Uneasy in Asia

From the November 2002 Trumpet Print Edition

Blood is thicker than water, or so the saying goes. This seems to be so in the case of the United States and Australia, which both have their roots in Western Europe. Despite its geographic location, which places it firmly in the Asian sphere, Australia has recently turned more pointedly toward the U.S. for friendship and security in an increasingly uneasy environment.

Australia has stepped up alongside its American friend both militarily, as in the case of deployments in South Asia and elsewhere, and economically, through increasing trade agreements. Australian Prime Minister John Howard has even proposed a bilateral free trade agreement between the two nations.

Although Asia continues to be Australia’s largest trading partner (accounting for 57 percent of Australia’s merchandise exports), major differences in religion, history, culture and economics make Australia something of an awkward fit in the Asian fold. Add to this the continual ethnic rivalry and increasingly frequent incidents of terrorist violence in Asia—most recent and drastic being the bombing that killed over 180 people and injured several hundred, many of these Australians, in Bali, Indonesia—and it becomes clear why Australia, particularly under its current government, has been looking to strengthen its ties with its old familiar friend, the United States.

Another major consideration of Australian security is its tiny population relative to the rest of the region (its closest neighbor, Indonesia, has over 230 million compared to Australia’s 19 million).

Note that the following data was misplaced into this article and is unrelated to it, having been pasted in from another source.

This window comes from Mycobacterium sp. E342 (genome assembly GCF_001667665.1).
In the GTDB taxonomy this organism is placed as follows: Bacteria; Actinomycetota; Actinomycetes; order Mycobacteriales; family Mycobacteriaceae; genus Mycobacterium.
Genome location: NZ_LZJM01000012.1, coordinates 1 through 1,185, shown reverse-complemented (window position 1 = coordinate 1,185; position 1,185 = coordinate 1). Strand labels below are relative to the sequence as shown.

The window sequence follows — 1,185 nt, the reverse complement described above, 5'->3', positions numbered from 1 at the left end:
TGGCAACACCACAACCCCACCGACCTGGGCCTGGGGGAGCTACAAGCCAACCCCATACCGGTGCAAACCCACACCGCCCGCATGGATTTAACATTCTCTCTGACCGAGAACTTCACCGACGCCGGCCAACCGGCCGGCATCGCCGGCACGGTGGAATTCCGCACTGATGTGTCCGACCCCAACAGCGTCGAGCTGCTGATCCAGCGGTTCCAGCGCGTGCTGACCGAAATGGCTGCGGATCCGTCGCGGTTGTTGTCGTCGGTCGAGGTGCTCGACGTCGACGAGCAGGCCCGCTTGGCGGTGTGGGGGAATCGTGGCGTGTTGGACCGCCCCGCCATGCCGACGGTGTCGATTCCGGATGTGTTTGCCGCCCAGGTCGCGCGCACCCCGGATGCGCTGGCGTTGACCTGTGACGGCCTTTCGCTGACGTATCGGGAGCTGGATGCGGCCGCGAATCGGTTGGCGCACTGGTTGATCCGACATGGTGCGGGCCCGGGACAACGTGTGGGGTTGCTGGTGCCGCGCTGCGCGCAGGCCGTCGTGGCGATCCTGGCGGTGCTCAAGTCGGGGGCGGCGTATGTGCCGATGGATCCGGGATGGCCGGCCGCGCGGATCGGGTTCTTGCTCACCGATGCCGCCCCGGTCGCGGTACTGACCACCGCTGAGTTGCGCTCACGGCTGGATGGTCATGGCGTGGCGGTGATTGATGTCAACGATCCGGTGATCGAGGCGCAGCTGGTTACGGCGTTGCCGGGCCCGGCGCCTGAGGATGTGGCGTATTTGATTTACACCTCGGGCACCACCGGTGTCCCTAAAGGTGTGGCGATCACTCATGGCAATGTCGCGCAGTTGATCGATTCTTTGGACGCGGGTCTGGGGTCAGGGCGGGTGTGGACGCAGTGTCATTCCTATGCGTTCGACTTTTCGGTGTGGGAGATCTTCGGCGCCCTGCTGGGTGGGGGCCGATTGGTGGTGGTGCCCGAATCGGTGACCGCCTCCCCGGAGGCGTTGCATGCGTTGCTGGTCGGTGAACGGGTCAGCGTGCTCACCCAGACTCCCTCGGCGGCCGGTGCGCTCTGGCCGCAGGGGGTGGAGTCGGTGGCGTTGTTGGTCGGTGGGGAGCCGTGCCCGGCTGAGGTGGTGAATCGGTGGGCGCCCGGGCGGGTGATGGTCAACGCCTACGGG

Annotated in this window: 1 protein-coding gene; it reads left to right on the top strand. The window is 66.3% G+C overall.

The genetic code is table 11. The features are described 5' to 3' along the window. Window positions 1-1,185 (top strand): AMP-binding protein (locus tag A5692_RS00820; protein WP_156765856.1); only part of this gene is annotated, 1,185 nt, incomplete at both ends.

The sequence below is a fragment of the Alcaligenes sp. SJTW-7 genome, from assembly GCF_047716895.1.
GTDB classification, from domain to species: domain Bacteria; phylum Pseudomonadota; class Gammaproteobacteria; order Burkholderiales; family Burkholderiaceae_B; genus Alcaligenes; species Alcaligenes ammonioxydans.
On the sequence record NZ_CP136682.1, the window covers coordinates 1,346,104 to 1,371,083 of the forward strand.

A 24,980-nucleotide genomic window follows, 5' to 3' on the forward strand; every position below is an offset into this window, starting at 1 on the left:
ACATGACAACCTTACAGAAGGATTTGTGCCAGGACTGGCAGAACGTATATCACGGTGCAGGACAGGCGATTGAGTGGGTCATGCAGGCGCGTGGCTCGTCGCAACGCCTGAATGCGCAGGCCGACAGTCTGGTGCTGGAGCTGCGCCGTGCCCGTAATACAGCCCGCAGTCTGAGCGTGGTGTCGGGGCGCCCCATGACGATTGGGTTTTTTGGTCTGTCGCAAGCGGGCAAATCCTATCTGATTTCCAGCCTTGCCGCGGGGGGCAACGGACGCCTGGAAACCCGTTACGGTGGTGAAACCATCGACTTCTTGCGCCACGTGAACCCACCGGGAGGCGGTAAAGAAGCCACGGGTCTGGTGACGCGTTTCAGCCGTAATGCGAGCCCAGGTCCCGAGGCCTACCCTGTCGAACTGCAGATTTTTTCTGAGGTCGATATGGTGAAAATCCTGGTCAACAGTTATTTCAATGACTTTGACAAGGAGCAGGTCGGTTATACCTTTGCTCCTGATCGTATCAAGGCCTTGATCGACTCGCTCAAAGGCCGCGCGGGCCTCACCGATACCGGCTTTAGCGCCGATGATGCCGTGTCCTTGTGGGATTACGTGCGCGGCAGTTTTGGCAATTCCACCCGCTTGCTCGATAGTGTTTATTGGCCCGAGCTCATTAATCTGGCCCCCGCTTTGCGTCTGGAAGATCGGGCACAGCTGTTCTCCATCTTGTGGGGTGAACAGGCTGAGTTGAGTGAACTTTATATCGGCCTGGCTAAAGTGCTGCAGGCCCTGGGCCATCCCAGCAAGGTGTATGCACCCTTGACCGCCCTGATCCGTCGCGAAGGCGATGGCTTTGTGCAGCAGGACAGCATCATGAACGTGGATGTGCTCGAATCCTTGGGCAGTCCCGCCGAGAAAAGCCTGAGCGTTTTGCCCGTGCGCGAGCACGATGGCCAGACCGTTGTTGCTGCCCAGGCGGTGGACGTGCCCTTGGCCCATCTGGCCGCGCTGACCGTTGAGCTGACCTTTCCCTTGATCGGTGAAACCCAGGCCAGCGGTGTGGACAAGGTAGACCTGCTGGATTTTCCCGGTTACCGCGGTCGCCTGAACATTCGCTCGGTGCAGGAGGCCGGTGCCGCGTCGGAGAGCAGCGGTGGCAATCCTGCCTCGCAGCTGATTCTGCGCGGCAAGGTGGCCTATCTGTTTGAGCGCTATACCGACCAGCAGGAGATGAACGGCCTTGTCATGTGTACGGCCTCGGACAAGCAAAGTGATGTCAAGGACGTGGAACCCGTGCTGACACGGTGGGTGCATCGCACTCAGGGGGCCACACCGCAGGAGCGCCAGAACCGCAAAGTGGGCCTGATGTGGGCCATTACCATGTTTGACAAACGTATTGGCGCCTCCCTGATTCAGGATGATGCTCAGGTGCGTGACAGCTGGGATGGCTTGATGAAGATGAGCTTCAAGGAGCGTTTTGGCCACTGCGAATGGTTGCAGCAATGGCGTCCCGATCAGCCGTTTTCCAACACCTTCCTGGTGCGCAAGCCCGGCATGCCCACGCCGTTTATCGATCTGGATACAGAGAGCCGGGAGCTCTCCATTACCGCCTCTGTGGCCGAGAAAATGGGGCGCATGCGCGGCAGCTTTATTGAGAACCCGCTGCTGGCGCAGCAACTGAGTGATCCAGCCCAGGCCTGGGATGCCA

Australia supports the U.S. more than it does any other country in Asia. Prime Minister Howard embraced America after the September 11 attacks, invoking an Australia-New Zealand-U.S. (anzus) defense treaty and declaring the attacks to be an attack on Australia as well. He also committed Australian troops to the U.S.-led attack on Afghanistan.

An indication of the extent of the Australian swing toward the U.S. is contained in a recently released government report on its foreign affairs. “The ‘White Paper’ is a policy document, which is usually produced every five years. The last report produced in 1997 ranked the United States equally with Japan, China and Indonesia as countries where Australia had substantial interests. This year’s paper ranks no other country in order of importance to Australia—other than the United States” (Inter Press Service, Aug. 2).

The recent loss and injury of Australian citizens as a result of the Bali bombing has sent significant shock waves through the nation. Indonesia is right on Australia’s front doorstep. The fear is, will the next terrorist act be within Australia’s shores? Time will tell whether strengthening its ties with the U.S. will provide it the additional security it is hoping for, or whether this will make it a greater target for further terror.